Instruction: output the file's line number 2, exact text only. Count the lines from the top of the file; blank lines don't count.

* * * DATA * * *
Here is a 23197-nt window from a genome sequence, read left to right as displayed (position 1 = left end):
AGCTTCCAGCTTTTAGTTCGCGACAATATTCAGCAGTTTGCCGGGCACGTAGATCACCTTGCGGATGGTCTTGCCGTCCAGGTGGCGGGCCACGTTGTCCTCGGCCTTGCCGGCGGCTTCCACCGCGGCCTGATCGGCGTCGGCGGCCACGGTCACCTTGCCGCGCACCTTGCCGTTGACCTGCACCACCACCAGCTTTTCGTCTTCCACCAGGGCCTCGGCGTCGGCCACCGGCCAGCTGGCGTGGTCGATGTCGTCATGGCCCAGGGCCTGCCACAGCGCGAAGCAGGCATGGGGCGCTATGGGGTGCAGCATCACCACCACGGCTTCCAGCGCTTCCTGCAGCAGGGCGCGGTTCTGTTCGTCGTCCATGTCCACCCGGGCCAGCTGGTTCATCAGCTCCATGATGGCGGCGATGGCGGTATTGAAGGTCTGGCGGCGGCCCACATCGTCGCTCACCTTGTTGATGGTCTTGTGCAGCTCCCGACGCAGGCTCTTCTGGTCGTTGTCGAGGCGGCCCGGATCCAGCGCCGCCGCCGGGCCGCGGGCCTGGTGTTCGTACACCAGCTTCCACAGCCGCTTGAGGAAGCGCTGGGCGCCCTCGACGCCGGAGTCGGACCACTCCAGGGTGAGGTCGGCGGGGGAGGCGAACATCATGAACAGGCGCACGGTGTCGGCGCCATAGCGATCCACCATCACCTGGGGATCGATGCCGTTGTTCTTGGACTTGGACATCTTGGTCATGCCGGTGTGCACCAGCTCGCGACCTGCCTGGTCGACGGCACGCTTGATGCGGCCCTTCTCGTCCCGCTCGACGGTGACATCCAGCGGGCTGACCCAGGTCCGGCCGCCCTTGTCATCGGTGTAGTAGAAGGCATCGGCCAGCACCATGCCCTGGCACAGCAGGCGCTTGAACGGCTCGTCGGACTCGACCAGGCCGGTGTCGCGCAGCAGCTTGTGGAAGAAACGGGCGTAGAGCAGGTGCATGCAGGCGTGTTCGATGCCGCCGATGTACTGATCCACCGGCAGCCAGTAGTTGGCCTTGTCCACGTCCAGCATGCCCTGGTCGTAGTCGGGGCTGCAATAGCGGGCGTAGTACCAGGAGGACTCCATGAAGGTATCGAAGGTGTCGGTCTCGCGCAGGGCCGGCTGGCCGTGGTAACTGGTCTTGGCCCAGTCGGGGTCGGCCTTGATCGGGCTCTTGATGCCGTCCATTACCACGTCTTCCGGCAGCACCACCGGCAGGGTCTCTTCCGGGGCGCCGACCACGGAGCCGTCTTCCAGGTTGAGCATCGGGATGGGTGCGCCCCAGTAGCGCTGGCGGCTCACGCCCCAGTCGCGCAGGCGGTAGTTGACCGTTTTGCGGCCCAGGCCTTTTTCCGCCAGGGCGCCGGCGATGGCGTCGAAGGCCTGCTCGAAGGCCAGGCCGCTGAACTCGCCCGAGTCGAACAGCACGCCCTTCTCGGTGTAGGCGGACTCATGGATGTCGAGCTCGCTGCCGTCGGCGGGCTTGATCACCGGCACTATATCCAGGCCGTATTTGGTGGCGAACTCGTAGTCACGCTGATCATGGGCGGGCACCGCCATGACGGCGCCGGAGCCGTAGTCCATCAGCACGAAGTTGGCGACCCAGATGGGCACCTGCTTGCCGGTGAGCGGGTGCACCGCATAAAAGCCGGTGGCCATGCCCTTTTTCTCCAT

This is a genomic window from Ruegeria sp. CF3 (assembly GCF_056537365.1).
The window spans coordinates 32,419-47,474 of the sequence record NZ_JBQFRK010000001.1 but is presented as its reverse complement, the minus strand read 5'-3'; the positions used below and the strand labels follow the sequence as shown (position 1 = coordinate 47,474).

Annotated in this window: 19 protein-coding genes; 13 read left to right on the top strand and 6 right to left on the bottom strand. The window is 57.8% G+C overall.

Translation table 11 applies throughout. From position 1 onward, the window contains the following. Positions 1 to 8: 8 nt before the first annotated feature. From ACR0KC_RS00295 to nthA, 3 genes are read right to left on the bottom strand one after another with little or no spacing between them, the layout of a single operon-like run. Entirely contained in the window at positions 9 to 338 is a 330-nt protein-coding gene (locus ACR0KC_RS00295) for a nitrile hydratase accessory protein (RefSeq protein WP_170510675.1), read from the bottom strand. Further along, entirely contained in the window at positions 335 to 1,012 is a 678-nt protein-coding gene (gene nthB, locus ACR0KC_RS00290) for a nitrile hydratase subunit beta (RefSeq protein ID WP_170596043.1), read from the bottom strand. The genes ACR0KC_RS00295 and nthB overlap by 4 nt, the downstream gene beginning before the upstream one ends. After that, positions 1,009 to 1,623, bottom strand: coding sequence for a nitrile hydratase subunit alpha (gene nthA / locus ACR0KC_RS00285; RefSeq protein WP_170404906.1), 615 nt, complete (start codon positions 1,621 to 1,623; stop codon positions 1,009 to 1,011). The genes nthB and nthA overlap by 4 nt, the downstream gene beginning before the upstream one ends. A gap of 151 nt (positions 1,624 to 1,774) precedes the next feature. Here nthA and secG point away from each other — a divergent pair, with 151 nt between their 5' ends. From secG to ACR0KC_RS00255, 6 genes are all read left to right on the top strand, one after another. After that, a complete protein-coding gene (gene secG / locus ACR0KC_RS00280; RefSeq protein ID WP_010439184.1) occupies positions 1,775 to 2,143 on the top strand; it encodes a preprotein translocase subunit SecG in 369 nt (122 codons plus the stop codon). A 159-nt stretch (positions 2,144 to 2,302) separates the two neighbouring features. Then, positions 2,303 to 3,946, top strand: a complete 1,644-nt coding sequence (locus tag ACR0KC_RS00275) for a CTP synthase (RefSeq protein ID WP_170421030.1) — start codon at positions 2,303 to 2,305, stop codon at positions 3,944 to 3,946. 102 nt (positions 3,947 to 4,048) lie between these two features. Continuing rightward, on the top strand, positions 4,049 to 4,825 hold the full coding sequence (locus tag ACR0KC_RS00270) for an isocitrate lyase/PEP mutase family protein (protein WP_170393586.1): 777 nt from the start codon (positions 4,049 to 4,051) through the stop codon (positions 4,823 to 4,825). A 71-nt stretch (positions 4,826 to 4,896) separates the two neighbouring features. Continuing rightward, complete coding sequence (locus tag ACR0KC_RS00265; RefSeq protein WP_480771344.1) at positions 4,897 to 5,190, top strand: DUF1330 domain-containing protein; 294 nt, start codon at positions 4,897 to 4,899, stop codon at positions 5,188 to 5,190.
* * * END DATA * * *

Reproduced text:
AGCTTCCAGCTTTTAGTTCGCGACAATATTCAGCAGTTTGCCGGGCACGTAGATCACCTTGCGGATGGTCTTGCCGTCCAGGTGGCGGGCCACGTTGTCCTCGGCCTTGCCGGCGGCTTCCACCGCGGCCTGATCGGCGTCGGCGGCCACGGTCACCTTGCCGCGCACCTTGCCGTTGACCTGCACCACCACCAGCTTTTCGTCTTCCACCAGGGCCTCGGCGTCGGCCACCGGCCAGCTGGCGTGGTCGATGTCGTCATGGCCCAGGGCCTGCCACAGCGCGAAGCAGGCATGGGGCGCTATGGGGTGCAGCATCACCACCACGGCTTCCAGCGCTTCCTGCAGCAGGGCGCGGTTCTGTTCGTCGTCCATGTCCACCCGGGCCAGCTGGTTCATCAGCTCCATGATGGCGGCGATGGCGGTATTGAAGGTCTGGCGGCGGCCCACATCGTCGCTCACCTTGTTGATGGTCTTGTGCAGCTCCCGACGCAGGCTCTTCTGGTCGTTGTCGAGGCGGCCCGGATCCAGCGCCGCCGCCGGGCCGCGGGCCTGGTGTTCGTACACCAGCTTCCACAGCCGCTTGAGGAAGCGCTGGGCGCCCTCGACGCCGGAGTCGGACCACTCCAGGGTGAGGTCGGCGGGGGAGGCGAACATCATGAACAGGCGCACGGTGTCGGCGCCATAGCGATCCACCATCACCTGGGGATCGATGCCGTTGTTCTTGGACTTGGACATCTTGGTCATGCCGGTGTGCACCAGCTCGCGACCTGCCTGGTCGACGGCACGCTTGATGCGGCCCTTCTCGTCCCGCTCGACGGTGACATCCAGCGGGCTGACCCAGGTCCGGCCGCCCTTGTCATCGGTGTAGTAGAAGGCATCGGCCAGCACCATGCCCTGGCACAGCAGGCGCTTGAACGGCTCGTCGGACTCGACCAGGCCGGTGTCGCGCAGCAGCTTGTGGAAGAAACGGGCGTAGAGCAGGTGCATGCAGGCGTGTTCGATGCCGCCGATGTACTGATCCACCGGCAGCCAGTAGTTGGCCTTGTCCACGTCCAGCATGCCCTGGTCGTAGTCGGGGCTGCAATAGCGGGCGTAGTACCAGGAGGACTCCATGAAGGTATCGAAGGTGTCGGTCTCGCGCAGGGCCGGCTGGCCGTGGTAACTGGTCTTGGCCCAGTCGGGGTCGGCCTTGATCGGGCTCTTGATGCCGTCCATTACCACGTCTTCCGGCAGCACCACCGGCAGGGTCTCTTCCGGGGCGCCGACCACGGAGCCGTCTTCCAGGTTGAGCATCGGGATGGGTGCGCCCCAGTAGCGCTGGCGGCTCACGCCCCAGTCGCGCAGGCGGTAGTTGACCGTTTTGCGGCCCAGGCCTTTTTCCGCCAGGGCGCCGGCGATGGCGTCGAAGGCCTGCTCGAAGGCCAGGCCGCTGAACTCGCCCGAGTCGAACAGCACGCCCTTCTCGGTGTAGGCGGACTCATGGATGTCGAGCTCGCTGCCGTCGGCGGGCTTGATCACCGGCACTATATCCAGGCCGTATTTGGTGGCGAACTCGTAGTCACGCTGATCATGGGCGGGCACCGCCATGACGGCGCCGGAGCCGTAGTCCATCAGCACGAAGTTGGCGACCCAGATGGGCACCTGCTTGCCGGTGAGCGGGTGCACCGCATAAAAGCCGGTGGCCATGCCCTTTTTCTCCAT